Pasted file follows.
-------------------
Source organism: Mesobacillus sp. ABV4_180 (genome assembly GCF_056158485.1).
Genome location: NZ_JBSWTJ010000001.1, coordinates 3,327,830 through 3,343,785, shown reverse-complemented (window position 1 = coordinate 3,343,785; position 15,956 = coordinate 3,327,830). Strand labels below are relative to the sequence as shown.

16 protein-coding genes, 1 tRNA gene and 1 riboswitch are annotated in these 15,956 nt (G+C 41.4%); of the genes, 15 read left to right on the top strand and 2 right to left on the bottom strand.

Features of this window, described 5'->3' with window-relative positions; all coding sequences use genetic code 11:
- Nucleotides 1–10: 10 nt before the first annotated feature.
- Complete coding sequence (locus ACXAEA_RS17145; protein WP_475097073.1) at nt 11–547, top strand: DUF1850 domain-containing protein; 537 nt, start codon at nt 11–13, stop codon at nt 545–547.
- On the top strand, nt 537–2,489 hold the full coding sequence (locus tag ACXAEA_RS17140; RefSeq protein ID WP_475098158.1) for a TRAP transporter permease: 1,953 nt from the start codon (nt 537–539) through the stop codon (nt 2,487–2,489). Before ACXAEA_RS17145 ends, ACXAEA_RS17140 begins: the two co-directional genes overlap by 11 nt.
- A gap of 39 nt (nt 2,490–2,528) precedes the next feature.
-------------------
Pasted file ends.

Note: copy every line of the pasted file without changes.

Source organism: Mesobacillus sp. ABV4_180 (genome assembly GCF_056158485.1).
Genome location: NZ_JBSWTJ010000001.1, coordinates 3,327,830 through 3,343,785, shown reverse-complemented (window position 1 = coordinate 3,343,785; position 15,956 = coordinate 3,327,830). Strand labels below are relative to the sequence as shown.

16 protein-coding genes, 1 tRNA gene and 1 riboswitch are annotated in these 15,956 nt (G+C 41.4%); of the genes, 15 read left to right on the top strand and 2 right to left on the bottom strand.

Features of this window, described 5'->3' with window-relative positions; all coding sequences use genetic code 11:
- Nucleotides 1–10: 10 nt before the first annotated feature.
- Complete coding sequence (locus ACXAEA_RS17145; protein WP_475097073.1) at nt 11–547, top strand: DUF1850 domain-containing protein; 537 nt, start codon at nt 11–13, stop codon at nt 545–547.
- On the top strand, nt 537–2,489 hold the full coding sequence (locus tag ACXAEA_RS17140; RefSeq protein ID WP_475098158.1) for a TRAP transporter permease: 1,953 nt from the start codon (nt 537–539) through the stop codon (nt 2,487–2,489). Before ACXAEA_RS17145 ends, ACXAEA_RS17140 begins: the two co-directional genes overlap by 11 nt.
- A gap of 39 nt (nt 2,490–2,528) precedes the next feature.